The Los Angeles Superior Court recently approved a class action settlement that allows LAUSD, in a layoff, to skip teachers at 45 schools in order to prevent constitutional violations in the right of students to be provided with a minimum level of education. This case has received a great deal of attention for its effect of limiting seniority based layoffs in LAUSD. The teacher’s union, UTLA, fought this settlement vigorously to protect teachers’ seniority rights in a layoff, excluding all other factors.
The suit began when students sued to enjoin teacher layoffs at schools in Watts, Boyle Heights and Pico-Union, alleging the seniority based layoffs violated their right to a minimum level of education the California Constitution guarantees. These schools were hard to staff and undergoing reform efforts, and thus teachers were energetic and new. The layoffs eliminated these teachers who had low seniority but were working to reform the schools. Vacancies created by layoffs caused instability because the teachers on the reemployment lists did not want to work at these schools and many classes were staffed by short and long term substitutes.
The parties negotiated a settlement, allowing LAUSD to skip all teachers at 45 “Targeted Schools,” chosen based on low performance, high teacher turnover, and the growth in test scores over time, indicating reform efforts. UTLA (who LAUSD brought in as a defendant) opposed the settlement because it violated seniority rights. The judge determined the settlement was fair and legal.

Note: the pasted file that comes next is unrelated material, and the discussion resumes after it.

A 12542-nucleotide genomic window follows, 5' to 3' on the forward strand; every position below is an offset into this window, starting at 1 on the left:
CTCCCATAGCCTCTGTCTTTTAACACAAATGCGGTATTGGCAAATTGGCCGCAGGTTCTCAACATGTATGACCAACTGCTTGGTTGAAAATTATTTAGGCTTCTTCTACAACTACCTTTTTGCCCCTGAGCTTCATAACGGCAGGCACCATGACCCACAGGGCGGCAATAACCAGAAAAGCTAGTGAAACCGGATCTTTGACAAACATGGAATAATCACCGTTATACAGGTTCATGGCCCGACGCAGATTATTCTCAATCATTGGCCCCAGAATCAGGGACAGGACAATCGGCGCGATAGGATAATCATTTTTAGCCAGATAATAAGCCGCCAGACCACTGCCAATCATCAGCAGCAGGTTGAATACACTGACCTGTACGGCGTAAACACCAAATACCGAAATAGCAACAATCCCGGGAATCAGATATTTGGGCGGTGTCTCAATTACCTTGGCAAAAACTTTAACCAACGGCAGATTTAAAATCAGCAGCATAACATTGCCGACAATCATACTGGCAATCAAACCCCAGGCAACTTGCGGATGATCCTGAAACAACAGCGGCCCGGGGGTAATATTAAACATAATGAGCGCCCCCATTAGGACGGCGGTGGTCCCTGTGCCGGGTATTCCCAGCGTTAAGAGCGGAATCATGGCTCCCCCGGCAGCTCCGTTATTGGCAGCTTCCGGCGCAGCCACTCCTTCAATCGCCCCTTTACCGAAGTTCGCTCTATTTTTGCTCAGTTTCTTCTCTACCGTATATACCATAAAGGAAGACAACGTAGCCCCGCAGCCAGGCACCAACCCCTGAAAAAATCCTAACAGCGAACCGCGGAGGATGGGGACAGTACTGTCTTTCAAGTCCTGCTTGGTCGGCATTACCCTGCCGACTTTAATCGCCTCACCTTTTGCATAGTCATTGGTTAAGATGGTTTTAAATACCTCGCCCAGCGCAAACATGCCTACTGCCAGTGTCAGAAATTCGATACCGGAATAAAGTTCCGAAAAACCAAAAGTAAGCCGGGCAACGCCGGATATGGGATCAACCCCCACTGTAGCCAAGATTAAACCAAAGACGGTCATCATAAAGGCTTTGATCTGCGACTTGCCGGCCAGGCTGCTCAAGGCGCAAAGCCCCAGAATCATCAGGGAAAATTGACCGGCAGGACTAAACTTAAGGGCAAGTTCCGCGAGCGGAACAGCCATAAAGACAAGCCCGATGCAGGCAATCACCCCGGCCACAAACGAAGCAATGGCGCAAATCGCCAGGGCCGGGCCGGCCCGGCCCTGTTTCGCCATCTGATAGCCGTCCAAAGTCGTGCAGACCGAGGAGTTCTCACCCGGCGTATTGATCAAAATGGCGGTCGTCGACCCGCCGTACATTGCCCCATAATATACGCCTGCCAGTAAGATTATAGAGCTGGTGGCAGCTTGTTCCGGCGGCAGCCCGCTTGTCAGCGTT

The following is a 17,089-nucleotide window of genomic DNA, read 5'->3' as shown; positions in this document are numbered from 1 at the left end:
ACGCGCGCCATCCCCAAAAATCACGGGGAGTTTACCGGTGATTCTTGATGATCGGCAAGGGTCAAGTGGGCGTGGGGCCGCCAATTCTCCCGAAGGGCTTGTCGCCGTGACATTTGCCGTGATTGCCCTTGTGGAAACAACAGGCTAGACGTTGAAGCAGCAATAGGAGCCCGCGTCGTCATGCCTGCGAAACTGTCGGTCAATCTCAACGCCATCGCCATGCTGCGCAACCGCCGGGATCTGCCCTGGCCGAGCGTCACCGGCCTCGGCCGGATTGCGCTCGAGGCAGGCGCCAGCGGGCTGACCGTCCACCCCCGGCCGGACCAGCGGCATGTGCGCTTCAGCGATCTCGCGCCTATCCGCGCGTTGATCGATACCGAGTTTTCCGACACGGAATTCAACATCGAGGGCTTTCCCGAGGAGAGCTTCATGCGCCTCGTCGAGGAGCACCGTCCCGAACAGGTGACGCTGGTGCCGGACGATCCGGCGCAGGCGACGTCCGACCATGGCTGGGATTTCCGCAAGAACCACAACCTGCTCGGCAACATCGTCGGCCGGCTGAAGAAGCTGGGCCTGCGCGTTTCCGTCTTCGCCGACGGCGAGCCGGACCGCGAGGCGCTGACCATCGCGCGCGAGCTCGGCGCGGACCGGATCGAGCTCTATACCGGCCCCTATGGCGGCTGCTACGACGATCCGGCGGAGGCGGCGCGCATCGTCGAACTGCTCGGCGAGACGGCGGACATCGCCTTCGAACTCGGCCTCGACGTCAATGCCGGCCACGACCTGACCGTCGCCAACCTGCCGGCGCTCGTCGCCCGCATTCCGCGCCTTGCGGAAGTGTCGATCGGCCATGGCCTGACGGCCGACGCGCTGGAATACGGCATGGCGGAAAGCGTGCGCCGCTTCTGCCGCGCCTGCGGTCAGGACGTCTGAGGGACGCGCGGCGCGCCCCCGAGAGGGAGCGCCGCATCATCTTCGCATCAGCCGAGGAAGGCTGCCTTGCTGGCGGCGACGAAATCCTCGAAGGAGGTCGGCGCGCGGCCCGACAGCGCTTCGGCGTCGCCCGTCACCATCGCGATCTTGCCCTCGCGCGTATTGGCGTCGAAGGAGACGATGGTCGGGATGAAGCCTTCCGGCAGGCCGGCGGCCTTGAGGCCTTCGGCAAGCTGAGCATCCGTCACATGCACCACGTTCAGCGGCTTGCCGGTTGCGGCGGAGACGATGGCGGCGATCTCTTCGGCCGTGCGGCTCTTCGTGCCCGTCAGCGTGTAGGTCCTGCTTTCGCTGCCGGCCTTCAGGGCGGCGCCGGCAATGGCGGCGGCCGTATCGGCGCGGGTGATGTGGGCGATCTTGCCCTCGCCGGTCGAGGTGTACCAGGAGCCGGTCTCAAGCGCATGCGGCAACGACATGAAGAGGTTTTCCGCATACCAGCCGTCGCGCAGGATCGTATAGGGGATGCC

The settlement is historic for several reasons. First it allows skipping based on a school, rather than by teacher as is normally done. Additionally, the settlement is based on a provision in the education code allowing skipping “for purposes of maintaining or achieving compliance with the constitutional requirements related to the equal protection of the laws.” However, no case has defined the right a minimum level of education, nor has any court interpreted this provision to apply to the rights of students as opposed to teachers. The judge found that the law’s requirement that layoffs occur on a strict seniority basis includes the principle that layoffs cannot violate students’ constitutional right to an education.
Although the case ended with a settlement, large urban school districts which have schools with qualities similar to the “Targeted Schools,” may be able to use the judge’s findings to skip teachers at under-performing schools with high teacher turnover. It is not clear whether this theory will extend beyond the K-12 school context, but if agencies believe a seniority based layoff will impact constitutional rights of third parties, they should consult counsel. Liebert Cassidy Whitmore attorneys are available to advise any clients who may be faced with layoffs.